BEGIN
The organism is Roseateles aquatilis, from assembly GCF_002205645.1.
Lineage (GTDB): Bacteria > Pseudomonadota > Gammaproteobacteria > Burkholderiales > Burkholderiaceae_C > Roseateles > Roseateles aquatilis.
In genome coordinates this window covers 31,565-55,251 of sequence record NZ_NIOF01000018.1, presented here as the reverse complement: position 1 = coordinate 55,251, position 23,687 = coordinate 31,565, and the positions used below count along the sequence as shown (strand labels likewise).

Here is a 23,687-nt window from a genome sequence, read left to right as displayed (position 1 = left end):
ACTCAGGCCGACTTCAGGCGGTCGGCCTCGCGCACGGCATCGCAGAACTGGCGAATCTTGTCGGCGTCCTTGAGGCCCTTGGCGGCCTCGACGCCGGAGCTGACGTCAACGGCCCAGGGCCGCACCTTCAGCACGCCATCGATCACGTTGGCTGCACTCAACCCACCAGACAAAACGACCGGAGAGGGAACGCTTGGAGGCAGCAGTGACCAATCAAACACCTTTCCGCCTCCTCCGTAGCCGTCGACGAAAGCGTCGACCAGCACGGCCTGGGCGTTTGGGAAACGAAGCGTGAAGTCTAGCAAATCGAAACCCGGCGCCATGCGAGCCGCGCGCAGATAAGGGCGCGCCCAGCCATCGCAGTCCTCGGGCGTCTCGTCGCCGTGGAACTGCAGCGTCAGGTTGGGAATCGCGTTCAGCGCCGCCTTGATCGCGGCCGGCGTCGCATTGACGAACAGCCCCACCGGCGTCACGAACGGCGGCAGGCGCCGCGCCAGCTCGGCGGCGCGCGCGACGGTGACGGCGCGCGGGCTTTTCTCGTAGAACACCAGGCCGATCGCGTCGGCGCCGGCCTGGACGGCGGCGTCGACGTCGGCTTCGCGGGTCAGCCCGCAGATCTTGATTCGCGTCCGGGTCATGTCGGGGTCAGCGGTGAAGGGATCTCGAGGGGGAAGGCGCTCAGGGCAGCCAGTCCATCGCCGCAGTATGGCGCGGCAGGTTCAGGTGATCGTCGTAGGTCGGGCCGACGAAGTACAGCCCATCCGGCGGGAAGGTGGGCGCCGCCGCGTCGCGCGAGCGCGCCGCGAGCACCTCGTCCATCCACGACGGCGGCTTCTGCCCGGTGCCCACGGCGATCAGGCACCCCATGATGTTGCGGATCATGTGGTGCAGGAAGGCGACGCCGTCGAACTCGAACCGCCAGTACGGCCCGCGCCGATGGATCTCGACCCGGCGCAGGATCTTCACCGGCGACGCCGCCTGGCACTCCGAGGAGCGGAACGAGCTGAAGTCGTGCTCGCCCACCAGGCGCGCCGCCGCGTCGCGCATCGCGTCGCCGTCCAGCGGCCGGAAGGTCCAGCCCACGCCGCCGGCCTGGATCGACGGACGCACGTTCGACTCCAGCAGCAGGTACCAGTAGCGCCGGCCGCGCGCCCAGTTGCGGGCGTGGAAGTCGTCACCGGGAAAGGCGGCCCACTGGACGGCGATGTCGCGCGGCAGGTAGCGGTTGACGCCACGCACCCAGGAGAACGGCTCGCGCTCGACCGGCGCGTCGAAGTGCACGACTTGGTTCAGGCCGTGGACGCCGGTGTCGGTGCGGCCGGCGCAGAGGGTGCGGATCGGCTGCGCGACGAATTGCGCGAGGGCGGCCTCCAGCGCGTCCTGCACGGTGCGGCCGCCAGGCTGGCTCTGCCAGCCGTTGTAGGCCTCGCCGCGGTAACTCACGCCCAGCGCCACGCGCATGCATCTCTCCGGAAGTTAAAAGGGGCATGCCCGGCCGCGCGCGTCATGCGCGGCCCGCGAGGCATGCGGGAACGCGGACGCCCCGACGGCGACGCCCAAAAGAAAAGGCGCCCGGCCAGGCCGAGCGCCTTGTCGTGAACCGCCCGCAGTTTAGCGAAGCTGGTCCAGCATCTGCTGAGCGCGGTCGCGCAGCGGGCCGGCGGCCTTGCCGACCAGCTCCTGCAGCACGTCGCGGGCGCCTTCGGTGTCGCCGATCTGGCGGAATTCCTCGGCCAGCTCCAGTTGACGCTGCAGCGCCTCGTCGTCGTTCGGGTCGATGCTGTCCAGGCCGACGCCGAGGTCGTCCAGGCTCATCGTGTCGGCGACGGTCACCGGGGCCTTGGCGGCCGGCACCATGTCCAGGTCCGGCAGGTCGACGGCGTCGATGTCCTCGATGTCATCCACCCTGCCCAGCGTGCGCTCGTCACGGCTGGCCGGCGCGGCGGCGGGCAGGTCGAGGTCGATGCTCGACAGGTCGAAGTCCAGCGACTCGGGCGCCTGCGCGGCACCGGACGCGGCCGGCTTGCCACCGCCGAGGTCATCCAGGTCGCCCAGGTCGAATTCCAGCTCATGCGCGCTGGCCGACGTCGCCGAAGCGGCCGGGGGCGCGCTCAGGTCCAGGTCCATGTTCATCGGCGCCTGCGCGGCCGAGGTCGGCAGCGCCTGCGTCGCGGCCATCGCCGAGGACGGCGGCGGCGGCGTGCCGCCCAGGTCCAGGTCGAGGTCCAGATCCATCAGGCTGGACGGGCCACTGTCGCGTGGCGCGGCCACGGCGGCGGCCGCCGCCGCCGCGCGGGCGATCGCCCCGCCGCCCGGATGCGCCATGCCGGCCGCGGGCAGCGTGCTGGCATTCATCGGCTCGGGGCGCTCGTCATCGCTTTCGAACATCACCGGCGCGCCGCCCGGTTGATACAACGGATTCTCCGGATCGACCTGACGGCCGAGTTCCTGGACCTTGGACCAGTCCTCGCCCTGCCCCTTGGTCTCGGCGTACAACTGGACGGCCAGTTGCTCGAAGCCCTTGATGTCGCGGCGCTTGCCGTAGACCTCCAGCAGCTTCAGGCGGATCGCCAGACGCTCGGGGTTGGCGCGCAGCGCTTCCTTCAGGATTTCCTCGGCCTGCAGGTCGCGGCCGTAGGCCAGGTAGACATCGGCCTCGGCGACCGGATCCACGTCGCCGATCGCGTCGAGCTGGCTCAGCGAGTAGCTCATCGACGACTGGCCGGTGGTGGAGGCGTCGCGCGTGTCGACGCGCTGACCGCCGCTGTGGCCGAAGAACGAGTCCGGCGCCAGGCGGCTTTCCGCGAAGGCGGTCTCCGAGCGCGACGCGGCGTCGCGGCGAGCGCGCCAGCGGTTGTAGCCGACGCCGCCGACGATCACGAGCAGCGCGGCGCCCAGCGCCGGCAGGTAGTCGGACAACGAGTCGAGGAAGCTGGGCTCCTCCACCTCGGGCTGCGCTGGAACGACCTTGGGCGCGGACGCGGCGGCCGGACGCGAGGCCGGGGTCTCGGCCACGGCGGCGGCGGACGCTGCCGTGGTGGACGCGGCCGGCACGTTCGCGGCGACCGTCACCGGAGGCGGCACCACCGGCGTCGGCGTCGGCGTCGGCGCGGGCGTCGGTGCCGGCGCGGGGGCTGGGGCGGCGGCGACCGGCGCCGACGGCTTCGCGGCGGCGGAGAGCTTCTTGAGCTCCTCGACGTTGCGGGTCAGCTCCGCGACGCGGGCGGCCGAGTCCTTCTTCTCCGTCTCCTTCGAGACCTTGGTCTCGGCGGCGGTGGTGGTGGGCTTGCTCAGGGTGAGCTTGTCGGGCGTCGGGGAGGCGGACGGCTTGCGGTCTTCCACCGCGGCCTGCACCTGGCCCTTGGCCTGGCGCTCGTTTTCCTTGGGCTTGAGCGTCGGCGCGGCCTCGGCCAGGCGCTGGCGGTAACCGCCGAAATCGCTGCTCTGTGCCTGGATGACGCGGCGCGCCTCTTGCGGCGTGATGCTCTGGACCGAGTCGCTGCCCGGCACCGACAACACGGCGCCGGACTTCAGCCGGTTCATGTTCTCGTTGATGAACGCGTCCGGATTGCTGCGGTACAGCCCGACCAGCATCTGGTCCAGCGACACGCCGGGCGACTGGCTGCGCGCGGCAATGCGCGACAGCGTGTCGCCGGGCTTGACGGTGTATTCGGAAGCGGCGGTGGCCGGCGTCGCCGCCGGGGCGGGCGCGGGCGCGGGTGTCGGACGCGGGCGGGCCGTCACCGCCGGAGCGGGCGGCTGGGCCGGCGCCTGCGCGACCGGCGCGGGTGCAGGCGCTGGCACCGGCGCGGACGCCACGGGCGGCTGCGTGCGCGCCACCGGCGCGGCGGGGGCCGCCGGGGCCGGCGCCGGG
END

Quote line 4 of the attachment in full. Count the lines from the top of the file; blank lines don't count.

Here is a 23,687-nt window from a genome sequence, read left to right as displayed (position 1 = left end):